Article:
Metro Bank shares have fallen sharply for a second day running, after it unveiled plans to raise £350m from investors to plug a funding gap left by an accounting error.
The bank revealed last month that it had underestimated the risk level of some of its commercial loans.
As a result, it intends to issue new shares to make up for the shortfall.
The price of the bank’s existing shares fell by 16% on Tuesday, followed by a further 20% in Wednesday trading.
Full details of the capital-raising plan were disclosed on Tuesday afternoon, after the London markets had closed.
The bank also reported underlying pre-tax profits of £50m for 2018, up 140% on the previous year, but lower than the £59m forecast by analysts.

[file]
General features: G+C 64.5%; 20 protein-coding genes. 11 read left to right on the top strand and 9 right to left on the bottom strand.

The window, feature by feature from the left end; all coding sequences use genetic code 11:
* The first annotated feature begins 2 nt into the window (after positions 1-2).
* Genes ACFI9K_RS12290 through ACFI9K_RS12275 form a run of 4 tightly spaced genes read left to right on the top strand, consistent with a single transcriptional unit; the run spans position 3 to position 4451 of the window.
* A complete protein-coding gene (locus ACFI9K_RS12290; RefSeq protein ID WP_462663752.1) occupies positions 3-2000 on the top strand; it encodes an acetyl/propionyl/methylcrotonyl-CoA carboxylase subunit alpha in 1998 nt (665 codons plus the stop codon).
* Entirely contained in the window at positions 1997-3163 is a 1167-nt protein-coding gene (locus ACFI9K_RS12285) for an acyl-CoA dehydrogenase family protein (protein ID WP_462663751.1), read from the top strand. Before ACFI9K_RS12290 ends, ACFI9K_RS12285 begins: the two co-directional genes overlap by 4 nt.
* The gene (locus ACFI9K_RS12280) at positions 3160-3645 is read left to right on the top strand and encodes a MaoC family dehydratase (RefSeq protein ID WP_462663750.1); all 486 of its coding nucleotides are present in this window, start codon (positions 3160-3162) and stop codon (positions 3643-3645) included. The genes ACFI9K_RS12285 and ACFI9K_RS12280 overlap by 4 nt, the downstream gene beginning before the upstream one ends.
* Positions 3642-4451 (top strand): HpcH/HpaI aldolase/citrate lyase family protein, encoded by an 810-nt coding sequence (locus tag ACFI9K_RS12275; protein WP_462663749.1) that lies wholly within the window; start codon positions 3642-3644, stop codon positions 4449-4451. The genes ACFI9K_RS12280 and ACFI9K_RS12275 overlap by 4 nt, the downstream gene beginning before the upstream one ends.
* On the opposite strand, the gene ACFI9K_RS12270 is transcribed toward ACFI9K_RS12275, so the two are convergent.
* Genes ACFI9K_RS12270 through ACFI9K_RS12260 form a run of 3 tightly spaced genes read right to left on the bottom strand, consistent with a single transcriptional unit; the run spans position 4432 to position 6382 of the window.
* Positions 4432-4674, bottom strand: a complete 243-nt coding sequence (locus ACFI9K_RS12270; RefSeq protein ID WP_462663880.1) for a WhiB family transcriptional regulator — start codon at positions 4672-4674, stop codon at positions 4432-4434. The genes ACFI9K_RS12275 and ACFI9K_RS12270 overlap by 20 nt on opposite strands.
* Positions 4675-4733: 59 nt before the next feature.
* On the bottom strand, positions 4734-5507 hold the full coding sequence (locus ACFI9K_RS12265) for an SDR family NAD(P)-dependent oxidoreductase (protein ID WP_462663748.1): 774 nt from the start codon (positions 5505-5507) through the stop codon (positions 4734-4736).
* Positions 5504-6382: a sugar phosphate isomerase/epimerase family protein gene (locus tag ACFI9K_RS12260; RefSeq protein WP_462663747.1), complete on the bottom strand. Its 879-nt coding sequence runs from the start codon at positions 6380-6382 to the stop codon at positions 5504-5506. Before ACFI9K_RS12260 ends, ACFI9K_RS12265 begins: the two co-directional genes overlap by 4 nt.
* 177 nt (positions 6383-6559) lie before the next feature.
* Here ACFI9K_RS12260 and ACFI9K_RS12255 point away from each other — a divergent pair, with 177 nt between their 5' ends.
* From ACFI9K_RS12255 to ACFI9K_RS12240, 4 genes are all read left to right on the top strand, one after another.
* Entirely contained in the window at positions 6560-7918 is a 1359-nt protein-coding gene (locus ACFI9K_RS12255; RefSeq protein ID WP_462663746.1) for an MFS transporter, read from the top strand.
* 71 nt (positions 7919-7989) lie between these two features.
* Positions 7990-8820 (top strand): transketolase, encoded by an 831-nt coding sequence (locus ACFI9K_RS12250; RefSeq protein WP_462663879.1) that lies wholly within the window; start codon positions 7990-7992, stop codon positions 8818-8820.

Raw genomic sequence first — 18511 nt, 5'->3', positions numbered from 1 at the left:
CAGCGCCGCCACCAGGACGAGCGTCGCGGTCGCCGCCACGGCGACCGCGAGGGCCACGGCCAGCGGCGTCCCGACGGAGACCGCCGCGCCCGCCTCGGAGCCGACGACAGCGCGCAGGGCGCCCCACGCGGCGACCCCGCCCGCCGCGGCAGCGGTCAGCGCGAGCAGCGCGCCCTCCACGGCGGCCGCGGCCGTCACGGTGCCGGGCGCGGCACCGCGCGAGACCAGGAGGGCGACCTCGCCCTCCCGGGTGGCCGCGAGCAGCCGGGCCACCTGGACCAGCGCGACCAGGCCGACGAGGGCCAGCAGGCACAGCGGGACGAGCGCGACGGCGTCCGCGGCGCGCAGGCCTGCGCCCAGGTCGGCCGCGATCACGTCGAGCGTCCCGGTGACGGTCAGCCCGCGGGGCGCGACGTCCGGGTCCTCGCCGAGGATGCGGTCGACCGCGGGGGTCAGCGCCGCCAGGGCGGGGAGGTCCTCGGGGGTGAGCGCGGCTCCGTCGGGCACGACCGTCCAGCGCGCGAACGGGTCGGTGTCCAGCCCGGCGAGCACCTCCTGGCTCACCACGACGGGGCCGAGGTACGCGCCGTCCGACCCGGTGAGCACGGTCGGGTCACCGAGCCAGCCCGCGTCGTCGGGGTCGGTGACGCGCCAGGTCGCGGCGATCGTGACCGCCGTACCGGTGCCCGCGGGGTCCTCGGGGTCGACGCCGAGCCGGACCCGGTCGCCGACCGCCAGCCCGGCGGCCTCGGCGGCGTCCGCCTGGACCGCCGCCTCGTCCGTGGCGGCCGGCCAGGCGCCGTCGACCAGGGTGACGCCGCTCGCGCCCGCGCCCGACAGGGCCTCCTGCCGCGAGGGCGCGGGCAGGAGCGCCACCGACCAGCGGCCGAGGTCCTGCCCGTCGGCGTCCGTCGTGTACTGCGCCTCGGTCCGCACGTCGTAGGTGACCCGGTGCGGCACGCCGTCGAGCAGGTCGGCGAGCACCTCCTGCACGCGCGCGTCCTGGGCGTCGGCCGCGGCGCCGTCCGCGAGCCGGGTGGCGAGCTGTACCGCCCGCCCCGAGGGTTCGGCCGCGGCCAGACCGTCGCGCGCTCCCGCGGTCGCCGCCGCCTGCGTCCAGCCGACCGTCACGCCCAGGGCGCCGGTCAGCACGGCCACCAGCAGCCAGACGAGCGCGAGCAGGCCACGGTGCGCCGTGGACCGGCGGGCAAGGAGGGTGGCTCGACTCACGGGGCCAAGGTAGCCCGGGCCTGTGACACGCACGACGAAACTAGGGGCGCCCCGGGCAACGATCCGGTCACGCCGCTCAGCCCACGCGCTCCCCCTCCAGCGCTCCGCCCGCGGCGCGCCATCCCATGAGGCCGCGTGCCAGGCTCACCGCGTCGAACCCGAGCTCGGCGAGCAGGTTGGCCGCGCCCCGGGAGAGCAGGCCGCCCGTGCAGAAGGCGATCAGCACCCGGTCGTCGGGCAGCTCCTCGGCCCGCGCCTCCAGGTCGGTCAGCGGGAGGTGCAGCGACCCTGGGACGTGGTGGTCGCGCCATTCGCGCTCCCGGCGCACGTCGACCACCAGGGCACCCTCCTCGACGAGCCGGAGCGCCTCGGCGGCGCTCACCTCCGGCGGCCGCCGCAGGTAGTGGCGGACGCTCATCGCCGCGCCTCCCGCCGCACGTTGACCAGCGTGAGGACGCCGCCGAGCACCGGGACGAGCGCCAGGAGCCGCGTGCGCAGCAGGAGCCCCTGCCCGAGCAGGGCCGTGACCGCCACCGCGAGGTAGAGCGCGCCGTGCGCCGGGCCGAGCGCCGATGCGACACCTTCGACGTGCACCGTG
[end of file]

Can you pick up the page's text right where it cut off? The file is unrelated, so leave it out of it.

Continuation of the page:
At the same time, it said the accounting blunder would be investigated by the Bank of England’s Prudential Regulation Authority, which first spotted the accounting error, and the Financial Conduct Authority.
Despite the problems, the bank’s chief executive, Craig Donaldson, told Reuters news agency there were “absolutely no question marks” over its future.
He said he had offered to resign when the accounting error was first discovered, but he had the confidence of the board to carry on. However, he was foregoing his bonus as a result.
In the latest survey of customers’ satisfaction with their banks, published earlier this month by the Competition and Markets Authority, Metro Bank took the top spot, with 83% of its personal customers saying they would recommend the bank to their family and friends.
The rankings are drawn from the views of 16,000 people (1,000 from each bank), who were asked how likely they would be to recommend their account provider to friends and family.
For personal banking, Metro Bank – which started operating in the UK in 2010 – was the most popular.